Anniversary of the Tokobashira

In this designated time of reflecting on our blessings and acknowledging our gratitude, we’re thankful for wonderful clients that allow us the opportunity to get our hands dirty…

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The tokobashira (rough hewn column on the right) has a little story behind it

Many years ago, today, Elizabeth and I were finishing up a walk in the woods with a specific purpose, beyond taking in the crisp air and thinning foliage of late fall in Northern Michigan. It was our Thanksgiving break, and after unsuccessfully attempting to procure either product or supplier of the correct size of tokobashira for a project she had designed and we had under construction, we decided we must procure one personally for our client.

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Elizabeth selecting the finalists…

Disappointed that we hadn’t found anything suitable in the woods, we were passing through a parking lot adjacent to the burgeoning Village at Grand Traverse Commons (converted from the old Kirkbride facility – more on that in another post) and, quite fortunately, happened upon this pile of logs prepared for the oven of the local bakery – Pleasanton (their chocolate pistachio croissant is beyond compare!).

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The Finalists

Enquiring inside if we might purchase a branch, we were told that if we only needed one it was “gratis” – so we gratefully pulled a few for comparison and sent photos to our client. He liked one best, and we loaded it into the ol’ SUV and brought it back to Chicago. Intended for the salient corner of a bookshelf, it needed a few specific characteristics, including diameter and shape.

 

After some requisite curing and a dry fit to make sure the bends and crooks lined up, we instructed the contractor to prepare the tokobashira in the traditional way, scraping to a smooth surface, and had them stain to match the rest of our design.

 

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Notching into the salient corner of the bookshelf
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The tokobashira slotting into the shelves near the pocket door

The result in the end is not only a story worth sharing, but the perfect complement to the room. In this designated time of reflecting on our blessings and acknowledging our gratitude, we’re grateful for generous bakeries (Pleasanton has become a fixture in our Traverse City visits!); we’re extremely thankful for wonderful clients that allow us the opportunity to design outside the typical traditional bounds and, in some cases, even get our hands dirty in order to bring a fun idea to life; and we hope your blessings are easy to count.

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Art Deco? Yes. Art Freakin Deco.

Here at MGLM we are extremely passionate about Art Deco and practice it whenever we have the chance. One of the more interesting aspects about Art Deco is that it wasn’t a consistent style, with each country, each region having their own variation of, and in some cases even their own name for, the aesthetic which spanned generally from inter-war periods of 1919-1939. Many items are considered deco that were created before and after that timeframe. Plenty of experts point to the 1925 Paris Exhibition as the introduction of high Art Deco but more research has revealed that a lot of designers were simplifying their forms and adding elements that previewed the style even as far back as 1900, especially here in Chicago. Even though at the time it was considered quite “modern” with the main tenets of modernity, movement, angularity, and luxury of materials, we now look back on Deco and its design language as a logical extension of traditional classicism with its emphasis on proportion, hierarchy, and use of architectural ornament. Deco above all was concerned with the beauty of design, something that Modernists of the same era, especially those involved in the Bauhaus movement and the International Style, considered abhorrent and superfluous. Thus, during the heyday of Modernism (1940’s-1970’s), many Deco gems were destroyed due to lack of appreciation. Fortunately, many people now, including us, consider Deco as the last great flourishing of traditional vernacular language before the advent of the stripped down monotonous steel and glass structures. And it is our intention to pick up the mantle and restore the place of art in architecture!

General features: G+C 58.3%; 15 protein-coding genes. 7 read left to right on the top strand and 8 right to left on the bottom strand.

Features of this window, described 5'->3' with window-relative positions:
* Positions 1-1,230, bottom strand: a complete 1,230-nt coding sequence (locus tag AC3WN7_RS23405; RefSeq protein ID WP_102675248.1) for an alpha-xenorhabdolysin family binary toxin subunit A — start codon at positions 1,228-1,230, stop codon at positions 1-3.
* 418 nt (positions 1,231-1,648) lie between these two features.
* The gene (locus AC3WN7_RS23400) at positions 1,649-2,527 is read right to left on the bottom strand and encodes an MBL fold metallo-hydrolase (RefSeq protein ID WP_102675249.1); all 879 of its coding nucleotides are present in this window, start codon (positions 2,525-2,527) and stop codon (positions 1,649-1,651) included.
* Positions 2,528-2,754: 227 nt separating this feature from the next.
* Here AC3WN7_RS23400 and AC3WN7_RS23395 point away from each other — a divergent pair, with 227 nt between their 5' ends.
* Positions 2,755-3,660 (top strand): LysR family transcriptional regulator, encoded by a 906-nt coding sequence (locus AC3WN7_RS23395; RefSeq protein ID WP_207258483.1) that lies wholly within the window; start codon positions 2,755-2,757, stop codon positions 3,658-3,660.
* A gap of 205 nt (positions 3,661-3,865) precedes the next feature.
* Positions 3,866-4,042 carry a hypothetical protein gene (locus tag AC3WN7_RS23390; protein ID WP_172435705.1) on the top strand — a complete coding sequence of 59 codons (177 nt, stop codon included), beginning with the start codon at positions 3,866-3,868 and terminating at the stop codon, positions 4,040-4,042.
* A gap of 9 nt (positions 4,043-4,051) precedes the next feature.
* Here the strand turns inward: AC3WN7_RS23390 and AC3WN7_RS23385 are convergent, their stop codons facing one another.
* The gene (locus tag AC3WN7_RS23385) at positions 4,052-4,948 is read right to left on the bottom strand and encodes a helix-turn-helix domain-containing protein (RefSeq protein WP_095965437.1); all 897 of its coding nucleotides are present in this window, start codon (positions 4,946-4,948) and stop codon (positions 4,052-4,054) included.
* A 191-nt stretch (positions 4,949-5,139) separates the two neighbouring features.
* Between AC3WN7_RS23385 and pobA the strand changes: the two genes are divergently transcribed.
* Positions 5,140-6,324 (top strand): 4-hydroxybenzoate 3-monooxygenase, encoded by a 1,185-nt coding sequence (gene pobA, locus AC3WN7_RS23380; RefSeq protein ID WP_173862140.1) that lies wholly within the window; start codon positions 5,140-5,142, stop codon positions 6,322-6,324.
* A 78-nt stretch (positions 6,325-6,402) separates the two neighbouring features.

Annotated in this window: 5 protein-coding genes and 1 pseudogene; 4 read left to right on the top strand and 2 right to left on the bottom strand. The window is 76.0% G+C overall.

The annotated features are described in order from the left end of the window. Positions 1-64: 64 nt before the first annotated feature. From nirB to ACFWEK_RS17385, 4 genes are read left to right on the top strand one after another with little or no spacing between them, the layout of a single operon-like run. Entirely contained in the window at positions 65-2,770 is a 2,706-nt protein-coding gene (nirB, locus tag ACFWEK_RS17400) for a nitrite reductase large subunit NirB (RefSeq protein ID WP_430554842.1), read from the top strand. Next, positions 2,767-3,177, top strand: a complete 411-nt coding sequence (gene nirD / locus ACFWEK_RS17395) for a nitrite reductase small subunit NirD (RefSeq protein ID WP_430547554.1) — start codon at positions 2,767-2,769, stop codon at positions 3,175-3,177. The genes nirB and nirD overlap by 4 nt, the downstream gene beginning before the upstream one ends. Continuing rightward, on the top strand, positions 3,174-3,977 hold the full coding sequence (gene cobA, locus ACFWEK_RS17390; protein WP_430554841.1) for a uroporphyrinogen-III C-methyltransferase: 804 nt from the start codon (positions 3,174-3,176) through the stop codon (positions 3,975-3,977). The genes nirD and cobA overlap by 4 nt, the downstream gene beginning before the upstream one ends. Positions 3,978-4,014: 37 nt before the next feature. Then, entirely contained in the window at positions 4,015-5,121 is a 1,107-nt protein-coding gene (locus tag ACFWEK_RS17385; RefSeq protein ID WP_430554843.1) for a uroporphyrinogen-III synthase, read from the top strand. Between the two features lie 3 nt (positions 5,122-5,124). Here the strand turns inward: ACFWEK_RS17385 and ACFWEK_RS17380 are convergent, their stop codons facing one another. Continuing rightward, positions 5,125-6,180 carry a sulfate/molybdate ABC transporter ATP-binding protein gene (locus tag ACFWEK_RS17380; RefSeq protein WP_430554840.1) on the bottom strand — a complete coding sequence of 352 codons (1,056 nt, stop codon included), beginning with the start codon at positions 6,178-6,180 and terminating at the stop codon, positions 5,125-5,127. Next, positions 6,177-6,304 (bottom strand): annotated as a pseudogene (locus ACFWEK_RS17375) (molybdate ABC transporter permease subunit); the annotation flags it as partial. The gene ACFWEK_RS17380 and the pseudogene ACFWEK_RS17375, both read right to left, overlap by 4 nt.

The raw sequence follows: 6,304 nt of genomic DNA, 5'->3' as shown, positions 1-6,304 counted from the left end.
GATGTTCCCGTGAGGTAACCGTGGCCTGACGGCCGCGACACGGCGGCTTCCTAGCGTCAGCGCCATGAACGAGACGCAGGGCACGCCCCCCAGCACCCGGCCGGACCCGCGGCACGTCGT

In the beginning…

MGLM Architects has a passion for all things designed.  Our focus and training has been in Architecture, Urban Design, and Ornament but the desire to bring beauty to all things has expanded our work to include the arts, furniture, textile, and industrial design.  MGLM approaches each project individually, analyzing and evaluating the challenges specifically, and designing solutions uniquely tailored to resolve the issues.

A little bit about us: we enjoy challenges, obstacles, and Portillo’s Beef-n-Cheddar Croissant (but we disagree on the peppers).  We are passionate about design, sketching, painting, woodworking, and chocolate.  We love Art Nouveau, Art Deco, Arts & Crafts, and Art. We have an affinity to Voltron and the Ghostbusters.  We work late and enjoy outdoing one another at costume parties.  We believe nothing beats a Lavazza Cremespresso and a soft macaron, except a happy client.  We are prone to superlatives but we always mean it. What some might call fantastic, we call design-as-usual.  We hope that you will contact us to see what we can do for you and your particular project.

In the meantime, please enjoy the posts here.  We intend this to be a collection of the things that inspire and impassion us.  We hope to spend some time highlighting projects, issues, ideas, fantastic (and sometimes horrible) details, and things we find interesting.